Those weary souls who had read, seen and heard enough about Monica Lewinsky, Arkansas land deals and "travelgate" to last a lifetime, figured they'd be home free after George W. Bush's Jan. 20 swearing-in.
It appeared that all the loose ends were nicely wrapped up and the media could embark on new adventures, particularly in light of Clinton's last-minute admission to making false statements under oath in order to avoid disbarment and prosecution.
Now it looks as though that was just wishful thinking. Bill Clinton is as hot as he's ever been as a news commodity. The Clinton controversies just keep on coming.
He continues to dominate the headlines and the broadcast news airwaves in the wake of his controversial pardons and his initial choice of expensive post-presidential office space.
Poor George Bush can hardly get the public's attention as he tries to focus on his policies for the future. Partisan feelings aside, the new president would be better served if the Clinton controversies would just go away. That's unlikely to happen, however.
The former president's op-ed piece in the Sunday New York Times was supposed to put out some of the fires caused by his ill-advised pardon of Marc Rich, a fugitive of justice who had been accused of illegally doing business with Iraq. It only served to stir up criticism for its unanswered questions and inaccuracies. He wrote that three well known Republican attorneys "reviewed and advocated" the case. All three promptly denied the assertion and a Clinton spokesman started back-pedaling and blaming a "very poorly worded sentence."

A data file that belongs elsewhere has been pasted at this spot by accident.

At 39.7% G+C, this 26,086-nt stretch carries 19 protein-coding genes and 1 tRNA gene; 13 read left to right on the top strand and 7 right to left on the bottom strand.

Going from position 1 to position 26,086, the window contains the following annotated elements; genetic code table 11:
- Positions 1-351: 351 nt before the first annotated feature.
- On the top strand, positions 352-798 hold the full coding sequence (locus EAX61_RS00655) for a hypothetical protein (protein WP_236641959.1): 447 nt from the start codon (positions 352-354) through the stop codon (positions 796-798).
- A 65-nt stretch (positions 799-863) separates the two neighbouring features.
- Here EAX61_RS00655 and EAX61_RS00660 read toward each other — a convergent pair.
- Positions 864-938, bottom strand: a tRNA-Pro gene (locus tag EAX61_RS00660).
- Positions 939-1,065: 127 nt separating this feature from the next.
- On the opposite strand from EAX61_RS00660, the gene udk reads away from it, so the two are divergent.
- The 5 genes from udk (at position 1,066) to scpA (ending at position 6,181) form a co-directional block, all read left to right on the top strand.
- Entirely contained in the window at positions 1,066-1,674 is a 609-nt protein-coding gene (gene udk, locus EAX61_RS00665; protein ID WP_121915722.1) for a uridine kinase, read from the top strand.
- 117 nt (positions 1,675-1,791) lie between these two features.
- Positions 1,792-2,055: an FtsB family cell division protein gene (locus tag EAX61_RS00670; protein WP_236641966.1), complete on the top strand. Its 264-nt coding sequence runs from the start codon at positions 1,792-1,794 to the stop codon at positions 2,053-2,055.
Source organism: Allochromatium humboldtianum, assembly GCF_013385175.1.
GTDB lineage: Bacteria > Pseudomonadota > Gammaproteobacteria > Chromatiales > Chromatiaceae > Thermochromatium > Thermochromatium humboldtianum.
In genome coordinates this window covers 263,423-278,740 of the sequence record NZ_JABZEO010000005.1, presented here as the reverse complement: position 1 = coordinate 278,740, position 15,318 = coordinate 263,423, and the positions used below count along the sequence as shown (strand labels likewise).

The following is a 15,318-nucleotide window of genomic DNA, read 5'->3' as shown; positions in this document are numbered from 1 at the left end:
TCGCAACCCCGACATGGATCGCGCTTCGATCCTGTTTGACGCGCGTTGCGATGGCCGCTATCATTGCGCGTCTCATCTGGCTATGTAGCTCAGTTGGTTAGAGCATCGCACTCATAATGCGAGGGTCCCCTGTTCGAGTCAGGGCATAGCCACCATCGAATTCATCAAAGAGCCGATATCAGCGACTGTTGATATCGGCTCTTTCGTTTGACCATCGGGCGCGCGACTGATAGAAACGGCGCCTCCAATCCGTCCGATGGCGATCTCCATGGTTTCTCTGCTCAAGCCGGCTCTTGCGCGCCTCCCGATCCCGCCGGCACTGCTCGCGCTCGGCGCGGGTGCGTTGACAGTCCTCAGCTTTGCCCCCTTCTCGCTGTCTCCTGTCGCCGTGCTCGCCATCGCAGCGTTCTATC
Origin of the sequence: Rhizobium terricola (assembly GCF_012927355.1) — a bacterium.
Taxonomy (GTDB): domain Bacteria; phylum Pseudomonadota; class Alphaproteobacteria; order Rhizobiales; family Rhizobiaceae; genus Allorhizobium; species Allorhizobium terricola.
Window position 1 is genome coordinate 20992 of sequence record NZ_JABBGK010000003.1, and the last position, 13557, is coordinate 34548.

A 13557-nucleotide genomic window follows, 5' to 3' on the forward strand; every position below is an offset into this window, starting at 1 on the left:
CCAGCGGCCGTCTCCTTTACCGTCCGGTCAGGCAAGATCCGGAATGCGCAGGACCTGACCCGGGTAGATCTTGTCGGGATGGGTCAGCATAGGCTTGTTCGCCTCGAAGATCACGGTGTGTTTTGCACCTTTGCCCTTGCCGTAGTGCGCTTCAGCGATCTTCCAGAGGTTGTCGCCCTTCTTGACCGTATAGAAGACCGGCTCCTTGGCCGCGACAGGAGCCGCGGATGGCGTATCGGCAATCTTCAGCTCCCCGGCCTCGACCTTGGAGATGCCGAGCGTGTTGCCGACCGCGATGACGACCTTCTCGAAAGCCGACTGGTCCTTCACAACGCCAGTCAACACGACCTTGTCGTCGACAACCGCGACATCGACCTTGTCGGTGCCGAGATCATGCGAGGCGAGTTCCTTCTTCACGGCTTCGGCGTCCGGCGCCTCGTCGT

Other presidents have issued controversial pardons before. Many say President Gerald Ford's pardon of former President Richard Nixon cost him the 1976 election. In 1992, then-President George Bush pardoned former Secretary of Defense Caspar Weinberger and five others in the Iran-Contra scandal just weeks before Weinberger was slated to stand trial. Those pardons, however, were considered by most observers to be motivated by political and personal loyalties. The Rich pardon has the unseemly smell of a situation where financial support may have bought a presidential pardon.
There is little sense to the talk of an impeachment of the former president, even though experts say it would be constitutionally permissible. It would divert congressional attention from many serious issues it should be addressing at this time and further split an already politically divided nation.
Instead, the nation could be well served by a quick and concise congressional probe into whether there is any paper trail lending credence to the serious charges of bribery that have been hinted at in this case. If nothing else, a congressional inquiry would put future outgoing presidents on notice that their last-minute pardons will be scrutinized. The constitution is clear about the explicit pardoning powers of the president, but the glare of the public spotlight can encourage better judgment in these matters in the future.
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